July 4th is the day we celebrate the United States of America. At times, you might get the impression that our nation’s name is the Divided States of America. I’m not naive. We aren’t perfect. We have our differences in the land that we love. What country doesn’t have problems? Our streets aren’t paved with gold and our gates aren’t made of pearls. As much as we pray that God’s kingdom would come and his will done on earth as it is in heaven, we aren’t there yet. But I’m an optimist. The squeaky wheels seem to get the media’s grease—but I like to think that most people aren’t like those squeaky wheels. Most people are good, honest and hard working. Most people have common sense. I want to side with most folks.
Most Americans like our diversity. Most folks know that God uniquely created us and gave us different gifts, ideas, abilities, talents, desires, and aptitudes. We don’t all look alike, think alike, dress alike, or like the same music or sports teams. That helps make life full and exciting instead of boring and stale.
Most churches are trying their best to serve God. Are there mean spirited churches or churches that have gotten off mission? Ugh…yes. But most love Jesus and love their neighbors.
Most folks understand that the content of one’s character not the color of one’s skin is what matters. Are there racists out there? Unfortunately. But let’s keep educating, working and singing until everyone believes: Red and Yellow, Black and White they are precious in his sight. Jesus loves the children of the world.
Most police are doing a great job. Are there some bad apples? Sure. There are bad preachers too and bad teachers and bad burger flippers and bad you name it.
Most people on-line like to share their joys, delights and maybe prayer requests. Are there cyber bullies? Not only cyber bullies, there are cyber goofballs, cyber knuckleheads and cyber what-were-you-thinking-for-posting-that. But most folks use social media to share victories not dance on other’s defeats.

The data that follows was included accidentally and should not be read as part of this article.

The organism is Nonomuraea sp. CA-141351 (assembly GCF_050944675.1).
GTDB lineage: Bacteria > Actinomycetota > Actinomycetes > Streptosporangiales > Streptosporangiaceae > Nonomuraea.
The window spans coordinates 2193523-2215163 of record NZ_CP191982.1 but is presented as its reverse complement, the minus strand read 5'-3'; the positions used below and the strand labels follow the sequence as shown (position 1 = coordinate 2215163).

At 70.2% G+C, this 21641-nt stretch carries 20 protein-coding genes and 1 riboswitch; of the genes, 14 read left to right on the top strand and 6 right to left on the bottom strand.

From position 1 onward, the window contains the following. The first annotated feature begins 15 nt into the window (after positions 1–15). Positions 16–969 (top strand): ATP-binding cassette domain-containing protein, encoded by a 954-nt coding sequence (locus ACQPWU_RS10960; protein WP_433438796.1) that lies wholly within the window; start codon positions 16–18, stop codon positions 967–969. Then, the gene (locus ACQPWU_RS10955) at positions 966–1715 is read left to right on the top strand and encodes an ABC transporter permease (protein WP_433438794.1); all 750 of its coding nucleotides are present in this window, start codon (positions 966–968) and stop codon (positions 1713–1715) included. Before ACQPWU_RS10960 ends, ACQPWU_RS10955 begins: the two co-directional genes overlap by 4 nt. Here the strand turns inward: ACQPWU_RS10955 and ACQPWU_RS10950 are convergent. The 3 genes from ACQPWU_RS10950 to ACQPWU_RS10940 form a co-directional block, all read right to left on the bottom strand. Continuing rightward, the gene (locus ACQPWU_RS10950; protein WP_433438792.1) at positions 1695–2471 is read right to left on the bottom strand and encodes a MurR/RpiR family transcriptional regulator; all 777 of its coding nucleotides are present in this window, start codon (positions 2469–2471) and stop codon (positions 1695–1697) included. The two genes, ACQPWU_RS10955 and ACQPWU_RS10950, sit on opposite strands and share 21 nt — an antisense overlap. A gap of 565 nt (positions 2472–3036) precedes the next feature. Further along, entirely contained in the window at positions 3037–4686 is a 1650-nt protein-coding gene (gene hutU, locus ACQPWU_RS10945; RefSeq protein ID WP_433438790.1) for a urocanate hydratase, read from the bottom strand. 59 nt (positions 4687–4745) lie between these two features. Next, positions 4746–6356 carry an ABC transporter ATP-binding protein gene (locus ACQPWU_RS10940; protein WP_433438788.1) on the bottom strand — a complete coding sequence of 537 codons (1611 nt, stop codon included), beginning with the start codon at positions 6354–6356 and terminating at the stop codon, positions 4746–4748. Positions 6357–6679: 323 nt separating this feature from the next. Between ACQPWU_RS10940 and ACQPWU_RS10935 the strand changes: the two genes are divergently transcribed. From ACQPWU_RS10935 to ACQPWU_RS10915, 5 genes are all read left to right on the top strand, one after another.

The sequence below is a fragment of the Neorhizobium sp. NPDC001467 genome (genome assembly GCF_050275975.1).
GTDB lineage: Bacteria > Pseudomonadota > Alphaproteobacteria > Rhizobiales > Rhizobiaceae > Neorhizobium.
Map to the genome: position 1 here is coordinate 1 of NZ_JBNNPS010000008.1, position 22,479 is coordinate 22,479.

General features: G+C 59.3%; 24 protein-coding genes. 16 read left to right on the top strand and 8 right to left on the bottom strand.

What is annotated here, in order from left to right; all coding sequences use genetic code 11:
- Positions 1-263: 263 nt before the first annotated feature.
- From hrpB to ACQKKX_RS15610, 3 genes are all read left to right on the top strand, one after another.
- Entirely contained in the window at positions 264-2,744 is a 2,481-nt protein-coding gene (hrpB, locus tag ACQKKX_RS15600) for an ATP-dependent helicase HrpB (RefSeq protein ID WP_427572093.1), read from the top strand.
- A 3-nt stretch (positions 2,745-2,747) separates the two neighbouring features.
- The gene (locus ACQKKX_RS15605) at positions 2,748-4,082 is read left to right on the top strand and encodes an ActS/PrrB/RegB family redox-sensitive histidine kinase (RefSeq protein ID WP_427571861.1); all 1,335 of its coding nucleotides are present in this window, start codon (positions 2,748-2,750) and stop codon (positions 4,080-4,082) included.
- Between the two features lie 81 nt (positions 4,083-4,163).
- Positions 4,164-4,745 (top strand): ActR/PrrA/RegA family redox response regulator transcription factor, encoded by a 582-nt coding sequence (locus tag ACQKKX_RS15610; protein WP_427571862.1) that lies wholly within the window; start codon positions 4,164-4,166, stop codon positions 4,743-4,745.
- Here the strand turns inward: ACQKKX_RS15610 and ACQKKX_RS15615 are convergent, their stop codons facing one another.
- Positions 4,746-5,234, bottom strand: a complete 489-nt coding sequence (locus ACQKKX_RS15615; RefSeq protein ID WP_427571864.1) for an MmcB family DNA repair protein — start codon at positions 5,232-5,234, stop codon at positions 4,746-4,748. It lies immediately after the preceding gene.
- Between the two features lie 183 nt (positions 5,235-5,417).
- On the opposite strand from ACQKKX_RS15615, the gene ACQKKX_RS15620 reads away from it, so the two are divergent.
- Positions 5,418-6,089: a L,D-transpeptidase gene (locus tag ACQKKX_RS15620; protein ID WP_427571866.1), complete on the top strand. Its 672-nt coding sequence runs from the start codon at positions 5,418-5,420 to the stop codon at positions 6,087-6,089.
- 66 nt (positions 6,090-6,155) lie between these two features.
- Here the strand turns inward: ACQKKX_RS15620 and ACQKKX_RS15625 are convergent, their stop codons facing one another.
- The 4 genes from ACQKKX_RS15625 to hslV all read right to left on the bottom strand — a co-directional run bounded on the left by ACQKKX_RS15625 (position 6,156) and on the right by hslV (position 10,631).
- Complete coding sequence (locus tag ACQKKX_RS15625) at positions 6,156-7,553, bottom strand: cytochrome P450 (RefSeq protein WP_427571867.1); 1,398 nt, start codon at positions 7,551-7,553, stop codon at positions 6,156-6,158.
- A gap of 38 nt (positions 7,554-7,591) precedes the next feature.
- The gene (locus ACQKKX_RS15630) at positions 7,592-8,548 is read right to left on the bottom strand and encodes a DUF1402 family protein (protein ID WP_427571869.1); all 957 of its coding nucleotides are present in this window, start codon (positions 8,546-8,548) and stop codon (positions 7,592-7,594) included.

Most people recognize that politics is necessary in a democracy (refer to the above statement on how we don’t all have the same ideas). For Christians, we put our hope in the Lamb, not the elephants or donkeys, but we also understand that those on the other side of the aisle don’t hate you or hate America. We just see things differently. If we look for it, we will see we have more in common than not.
Most people want everyone to be healthy. Do we all agree on how this can happen? Nope. But if we don’t dream of a better healthier tomorrow, we won’t get a better healthier tomorrow.
Most folks recognize that’s what is happening at the southern border is terribly sad and disturbing. Do we all agree on how to move forward? No, but most people agree with Jesus who said we need to love our neighbor and to care for the least of these.
Most Americans love our veterans and want them to have the absolute best care— for their physical, emotional and spiritual well-being. Most people are rightly shaken that 23 vets take their own life every single day and we must end to this disturbing trend.
There’s more circumstances that seem divisive but don’t necessarily have to be, but you get the idea.
Most folks can’t quote Mark 8:25, but we all know its truth that says: If a house is divided against itself, that house cannot stand. Most individuals want our country to stand strong and united for generations to come.
The divisive words and actions of others might make the news, but let us work with most Americans who long for us to be the United States of America. That is all.